Look Out for 1080 Baits
Before hiking anywhere with your dog, check for signs warning about 1080 poison, sodium fluroacetate, baits. These baits are frequently used to control foxes and feral cats, in both public reserves such as national parks and by private landowners. Unfortunately, these baits can also easily kill your pet dog or cat.
If baiting has recently occurred, there should be signs up warning dog owners to not take their dog into the area. I’ve noticed these signs are reserves around Sydney, covering a period of about one month, about once per year. There are also often online warnings, such as this map for the WA Western Shield program. Find somewhere else to go hiking with your dog.
However, sometimes baits may be present and there are no warning signs. Usage of 1080 baits is particularly widespread in Western Australia, with the situation so bad that the Parks and Wildlife Service of Western Australia advised in September 2020 that it’s best to leave your pets at home while holidaying.
If you are concerned about 1080 baits, keep your dog by your side on a leash and use a muzzle that prevents your dog from eating or even licking a bait. Frequently recommended muzzles include the UK Yard Muzzles for Greyhounds, Baskerville muzzles (although these still allow a dog to eat a treat), or solid wire cage muzzles. Fit the muzzle ahead of time, checking your dog cannot remove the muzzle, and train your dog to wear a muzzle.
If you believe that your dog has been poisoned by a bait, seek veterinary assistance immediately. Early signs include frenzied behaviour, vomiting and loss of bowel control. There is no antidote and unfortunately 1080 poison is usually fatal.
What About Snakes?
When hiking in the bush, dogs are also exposed to the same risks as humans, including the risk of being bitten by one of the many deadly snake breeds present in Australia.
In my long years of experience hiking in Australia, both with and without my dog, I actually haven’t spotted that many snakes, although there’s probably many more occasions where they have been nearby. Frequently snakes will sense the vibrations of yourself and your dog, and move away.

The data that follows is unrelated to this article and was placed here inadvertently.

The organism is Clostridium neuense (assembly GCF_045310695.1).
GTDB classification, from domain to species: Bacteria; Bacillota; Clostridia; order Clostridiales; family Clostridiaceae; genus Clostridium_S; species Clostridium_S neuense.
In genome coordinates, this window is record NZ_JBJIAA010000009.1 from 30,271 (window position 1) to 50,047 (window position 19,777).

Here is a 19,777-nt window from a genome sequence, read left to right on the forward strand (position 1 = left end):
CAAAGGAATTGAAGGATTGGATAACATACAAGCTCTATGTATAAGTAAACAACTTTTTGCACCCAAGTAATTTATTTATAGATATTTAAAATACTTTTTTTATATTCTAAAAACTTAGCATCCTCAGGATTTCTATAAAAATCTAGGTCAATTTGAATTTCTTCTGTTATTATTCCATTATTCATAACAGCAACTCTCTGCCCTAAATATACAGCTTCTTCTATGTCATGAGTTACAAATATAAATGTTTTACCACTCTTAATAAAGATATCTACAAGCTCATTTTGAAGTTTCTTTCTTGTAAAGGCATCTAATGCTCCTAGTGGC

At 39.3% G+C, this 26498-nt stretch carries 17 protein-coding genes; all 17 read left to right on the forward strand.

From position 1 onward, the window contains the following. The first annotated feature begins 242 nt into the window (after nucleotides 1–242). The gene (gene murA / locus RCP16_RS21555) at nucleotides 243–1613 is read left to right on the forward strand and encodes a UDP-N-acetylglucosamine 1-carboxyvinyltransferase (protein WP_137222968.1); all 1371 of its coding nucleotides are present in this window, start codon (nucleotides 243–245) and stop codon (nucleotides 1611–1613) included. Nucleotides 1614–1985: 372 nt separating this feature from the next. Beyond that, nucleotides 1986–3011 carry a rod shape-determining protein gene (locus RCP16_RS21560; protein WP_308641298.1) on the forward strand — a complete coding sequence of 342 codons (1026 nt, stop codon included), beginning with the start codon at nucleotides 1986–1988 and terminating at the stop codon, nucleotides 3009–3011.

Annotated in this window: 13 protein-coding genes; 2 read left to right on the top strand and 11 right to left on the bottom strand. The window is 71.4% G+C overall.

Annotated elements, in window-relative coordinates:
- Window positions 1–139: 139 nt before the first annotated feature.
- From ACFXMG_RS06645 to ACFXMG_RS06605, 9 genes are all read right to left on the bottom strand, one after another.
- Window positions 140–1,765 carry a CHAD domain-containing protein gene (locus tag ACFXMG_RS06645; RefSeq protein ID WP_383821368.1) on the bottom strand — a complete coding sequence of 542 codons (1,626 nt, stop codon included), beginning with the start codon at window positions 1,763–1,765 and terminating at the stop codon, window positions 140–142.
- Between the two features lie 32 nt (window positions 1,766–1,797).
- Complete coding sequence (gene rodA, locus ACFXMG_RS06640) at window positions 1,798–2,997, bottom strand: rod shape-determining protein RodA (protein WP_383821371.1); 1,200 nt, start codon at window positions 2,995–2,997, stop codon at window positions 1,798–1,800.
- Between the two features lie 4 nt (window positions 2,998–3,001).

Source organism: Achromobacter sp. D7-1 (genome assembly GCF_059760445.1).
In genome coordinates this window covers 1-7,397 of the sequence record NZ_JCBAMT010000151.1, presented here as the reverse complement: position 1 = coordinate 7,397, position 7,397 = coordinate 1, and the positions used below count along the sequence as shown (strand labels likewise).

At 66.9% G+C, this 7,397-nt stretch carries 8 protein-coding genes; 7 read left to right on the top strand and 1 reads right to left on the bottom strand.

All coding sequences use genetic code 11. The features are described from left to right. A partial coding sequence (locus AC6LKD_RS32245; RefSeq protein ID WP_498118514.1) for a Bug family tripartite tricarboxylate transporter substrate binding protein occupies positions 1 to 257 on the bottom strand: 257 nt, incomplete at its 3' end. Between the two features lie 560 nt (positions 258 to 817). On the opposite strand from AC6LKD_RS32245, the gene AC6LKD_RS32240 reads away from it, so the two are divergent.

The best way to keep your dog safe is to keep them on a lead, by your side. In particular, don’t allow them to run through long grass. If you do spot a snake, stand still and move slowly away with your dog. Don’t be aggressive towards the snake.
If you suspect your dog has been bitten by a snake, get them to a vet as quick as possible. With timely anti-venom treatment, many pets can be saved, depending on the number of bites. Find out more in this factsheet.
What To Pack for Your Dog
Just as you should always be prepared and take a bag when hiking, except on short urban walks, make sure you also pack everything your dog may need when hiking with your dog.
Consider packing the following items when hiking with dogs:
- Additional water for your dog
- A collapsible water bowl
- Plenty of treats (both to reward and provide additional energy)
- Poop bags and perhaps an extra zip-lock bag (to cut down on odour if the inevitable happens at the start of the hike!)
- Dog coat (during cold weather)
- Towel (or at least leave one in your car, in case your dog needs to be dried or roughly cleaned before hopping in)
Dog Backpacks and Slings
You may also want to consider a dog backpack or carry sling for your dog. For instance, puppies shouldn’t be walked long distances until they get older, as excessive exercise can affect their musculoskeletal development, particularly in large and giant breeds.
Dogs with breathing difficulties, older dogs and small dogs may also not be up to walking long distances. Having a way to comfortably carry your dog can be handy when your dog needs a rest.
Be Responsible When Hiking with Your Dog
Finally, when hiking with your dog, always be a responsible hiker and consider other people on the walking track.
If the area requires your dog to stay on a leash, keep them on a leash. Even in off-leash areas, it’s usually appreciated if you leash your dog when passing other people, with or without a dog.
Always pick up after your dog. And don’t leave poop bags on the side of the track. Carry them with you until you see a bin or take them home with you if necessary.
By being a considerate user of the hiking trail and following the rules, the trail is more likely to stay dog-friendly into the future.